Today it’s essential to improve your strategic thinking if you want to move on from being a manager to a leader. It’s no secret that the environment in which your organization does business is always in the midst of change. One of the main requirements of a leader is the ability to devise a clear strategy for her team, department, or organization. It’s critical to develop strategic thinking. This means creating and selling a vision of a compelling possible future, and doing this in a way that influences and motivates stakeholders to follow.
Here are three compelling reasons why developing and selling a vision is such a powerful leadership tool.
Vision provides a sense of where you—and the team—are headed.
This is especially important when leading during times of uncertainty. So, how do you as a leader come to see that future and understand it? It may seem counter-intuitive, but leaders who look backward before looking forward actually look farther ahead. You can’t make progress toward the future if you are unable to understand where you came from. Your history is important, and the team or organization’s history holds much of what’s important to its members. These include values and what the people who are part of the team stand for. It’s the foundation that got them from where they were to where they are now.
A vision paints a future that inspires hope and engagement.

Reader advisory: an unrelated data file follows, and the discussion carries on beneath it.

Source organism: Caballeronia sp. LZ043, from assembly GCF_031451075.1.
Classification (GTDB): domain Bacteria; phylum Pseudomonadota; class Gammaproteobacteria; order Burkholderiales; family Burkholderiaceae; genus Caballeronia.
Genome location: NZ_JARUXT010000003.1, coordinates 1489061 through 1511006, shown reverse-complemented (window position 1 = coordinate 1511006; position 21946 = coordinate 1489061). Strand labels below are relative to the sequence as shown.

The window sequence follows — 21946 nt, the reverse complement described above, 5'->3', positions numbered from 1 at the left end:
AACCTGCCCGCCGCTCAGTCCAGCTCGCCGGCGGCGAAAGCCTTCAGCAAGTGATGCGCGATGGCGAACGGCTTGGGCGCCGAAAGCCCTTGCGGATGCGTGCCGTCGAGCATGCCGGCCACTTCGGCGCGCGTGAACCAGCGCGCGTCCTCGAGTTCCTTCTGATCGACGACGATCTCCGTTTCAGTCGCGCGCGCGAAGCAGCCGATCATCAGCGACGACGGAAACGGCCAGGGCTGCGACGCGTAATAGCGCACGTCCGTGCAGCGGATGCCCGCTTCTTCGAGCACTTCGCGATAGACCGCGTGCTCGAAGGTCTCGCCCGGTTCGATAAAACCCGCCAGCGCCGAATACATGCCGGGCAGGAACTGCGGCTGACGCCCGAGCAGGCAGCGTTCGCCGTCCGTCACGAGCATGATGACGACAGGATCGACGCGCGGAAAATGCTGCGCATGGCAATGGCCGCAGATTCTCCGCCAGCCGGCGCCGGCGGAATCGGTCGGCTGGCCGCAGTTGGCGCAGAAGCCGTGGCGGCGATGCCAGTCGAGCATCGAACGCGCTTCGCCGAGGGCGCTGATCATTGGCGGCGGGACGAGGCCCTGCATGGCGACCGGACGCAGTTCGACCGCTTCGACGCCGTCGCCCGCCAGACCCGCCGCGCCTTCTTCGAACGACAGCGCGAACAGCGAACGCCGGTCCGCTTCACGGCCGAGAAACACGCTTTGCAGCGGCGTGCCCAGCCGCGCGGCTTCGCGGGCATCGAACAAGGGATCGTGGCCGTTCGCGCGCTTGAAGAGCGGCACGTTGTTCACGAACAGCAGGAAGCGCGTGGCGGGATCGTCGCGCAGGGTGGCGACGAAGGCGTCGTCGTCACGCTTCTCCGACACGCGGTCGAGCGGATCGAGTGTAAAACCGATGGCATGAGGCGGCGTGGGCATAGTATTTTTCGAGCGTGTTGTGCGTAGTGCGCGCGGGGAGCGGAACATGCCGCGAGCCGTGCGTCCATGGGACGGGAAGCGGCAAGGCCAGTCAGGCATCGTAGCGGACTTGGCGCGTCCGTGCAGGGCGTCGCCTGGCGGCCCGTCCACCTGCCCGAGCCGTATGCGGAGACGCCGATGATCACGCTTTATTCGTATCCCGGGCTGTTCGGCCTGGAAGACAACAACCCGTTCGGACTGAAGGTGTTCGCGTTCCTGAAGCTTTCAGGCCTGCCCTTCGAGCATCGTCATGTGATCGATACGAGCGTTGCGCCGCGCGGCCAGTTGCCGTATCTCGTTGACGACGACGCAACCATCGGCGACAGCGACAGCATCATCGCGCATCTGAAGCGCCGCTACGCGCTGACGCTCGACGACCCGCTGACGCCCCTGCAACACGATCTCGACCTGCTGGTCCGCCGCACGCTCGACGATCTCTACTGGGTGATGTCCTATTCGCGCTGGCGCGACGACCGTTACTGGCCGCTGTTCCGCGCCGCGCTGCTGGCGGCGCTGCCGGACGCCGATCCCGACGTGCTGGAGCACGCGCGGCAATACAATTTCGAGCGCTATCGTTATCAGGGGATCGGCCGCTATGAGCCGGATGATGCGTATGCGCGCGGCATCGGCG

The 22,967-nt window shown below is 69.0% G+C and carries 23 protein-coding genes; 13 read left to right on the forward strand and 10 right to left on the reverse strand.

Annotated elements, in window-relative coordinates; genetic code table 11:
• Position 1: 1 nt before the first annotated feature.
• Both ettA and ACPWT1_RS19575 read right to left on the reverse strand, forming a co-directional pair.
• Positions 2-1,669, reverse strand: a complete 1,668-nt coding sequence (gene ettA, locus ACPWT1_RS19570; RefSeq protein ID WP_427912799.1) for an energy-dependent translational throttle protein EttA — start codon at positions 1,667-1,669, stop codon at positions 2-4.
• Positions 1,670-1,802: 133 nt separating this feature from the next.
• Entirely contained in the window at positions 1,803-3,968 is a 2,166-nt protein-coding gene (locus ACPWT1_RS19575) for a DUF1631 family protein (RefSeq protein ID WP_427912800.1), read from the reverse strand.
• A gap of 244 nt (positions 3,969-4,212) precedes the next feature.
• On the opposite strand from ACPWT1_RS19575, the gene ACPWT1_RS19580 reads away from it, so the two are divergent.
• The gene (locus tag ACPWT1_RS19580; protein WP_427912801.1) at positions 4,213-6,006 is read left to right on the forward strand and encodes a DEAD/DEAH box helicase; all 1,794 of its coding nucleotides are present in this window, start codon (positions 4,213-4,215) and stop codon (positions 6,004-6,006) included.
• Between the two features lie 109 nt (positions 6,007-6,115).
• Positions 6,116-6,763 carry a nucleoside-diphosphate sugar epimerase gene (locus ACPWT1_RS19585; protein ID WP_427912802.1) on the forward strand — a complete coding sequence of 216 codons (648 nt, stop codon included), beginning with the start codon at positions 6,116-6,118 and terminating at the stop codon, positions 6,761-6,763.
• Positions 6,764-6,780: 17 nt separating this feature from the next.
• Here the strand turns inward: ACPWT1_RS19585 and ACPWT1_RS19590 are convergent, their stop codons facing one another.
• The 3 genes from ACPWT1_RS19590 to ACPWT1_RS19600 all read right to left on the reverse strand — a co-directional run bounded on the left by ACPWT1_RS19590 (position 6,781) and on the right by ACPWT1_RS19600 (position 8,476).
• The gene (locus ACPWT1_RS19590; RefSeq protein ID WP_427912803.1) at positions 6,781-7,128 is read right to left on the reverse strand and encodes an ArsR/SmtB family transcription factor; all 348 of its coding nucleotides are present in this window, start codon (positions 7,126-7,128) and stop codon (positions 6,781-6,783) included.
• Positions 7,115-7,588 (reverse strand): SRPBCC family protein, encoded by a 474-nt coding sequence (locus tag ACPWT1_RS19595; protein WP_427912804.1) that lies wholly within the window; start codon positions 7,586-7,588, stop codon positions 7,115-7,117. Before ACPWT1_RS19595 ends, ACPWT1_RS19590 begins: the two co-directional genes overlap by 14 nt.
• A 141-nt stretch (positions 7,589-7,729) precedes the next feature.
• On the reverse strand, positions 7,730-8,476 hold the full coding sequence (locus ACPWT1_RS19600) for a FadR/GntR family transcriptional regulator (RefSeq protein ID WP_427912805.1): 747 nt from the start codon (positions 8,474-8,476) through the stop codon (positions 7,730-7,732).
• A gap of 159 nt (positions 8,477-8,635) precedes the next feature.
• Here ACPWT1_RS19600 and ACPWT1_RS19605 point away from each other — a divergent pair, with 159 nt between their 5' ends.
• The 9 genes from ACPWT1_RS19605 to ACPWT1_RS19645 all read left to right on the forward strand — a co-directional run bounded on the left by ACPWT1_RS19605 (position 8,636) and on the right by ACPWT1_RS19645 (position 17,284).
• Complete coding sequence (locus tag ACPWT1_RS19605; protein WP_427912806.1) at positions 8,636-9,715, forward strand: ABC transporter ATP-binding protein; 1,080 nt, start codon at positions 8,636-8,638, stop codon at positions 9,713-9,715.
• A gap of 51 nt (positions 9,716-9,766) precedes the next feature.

This is done by asking others to tap into values and their sense of future possibilities.. Ask others to dream about the future along with you. Ask them to approach this exercise with a sense of experimentation, fun, risk-taking, and standing firm on the principles to which they are committed. Vision conveys an ideal about a new and exciting concept, solution, or process—and about what success looks like. Basically, a vision is a word picture that others can see in their mind’s eye.
A vision fosters innovative thinking and risk-taking.
An inspiring vision invites stakeholders to consider new approaches, while honoring the core competences that have generated success to date. By its nature, a vision causes everyone to take a long-range, broad approach to problem solving and decision making. This encourages dreaming of what’s possible, analyzing trends, thinking ahead, and planning.
The ability to look into the future is the quality that distinguishes leaders from managers. Developing and articulating a vision serves to motivate and empower yourself and others. Practicing with a personal vision is the best way to develop the skill. In my next blog, I will describe the steps to developing and selling a vision.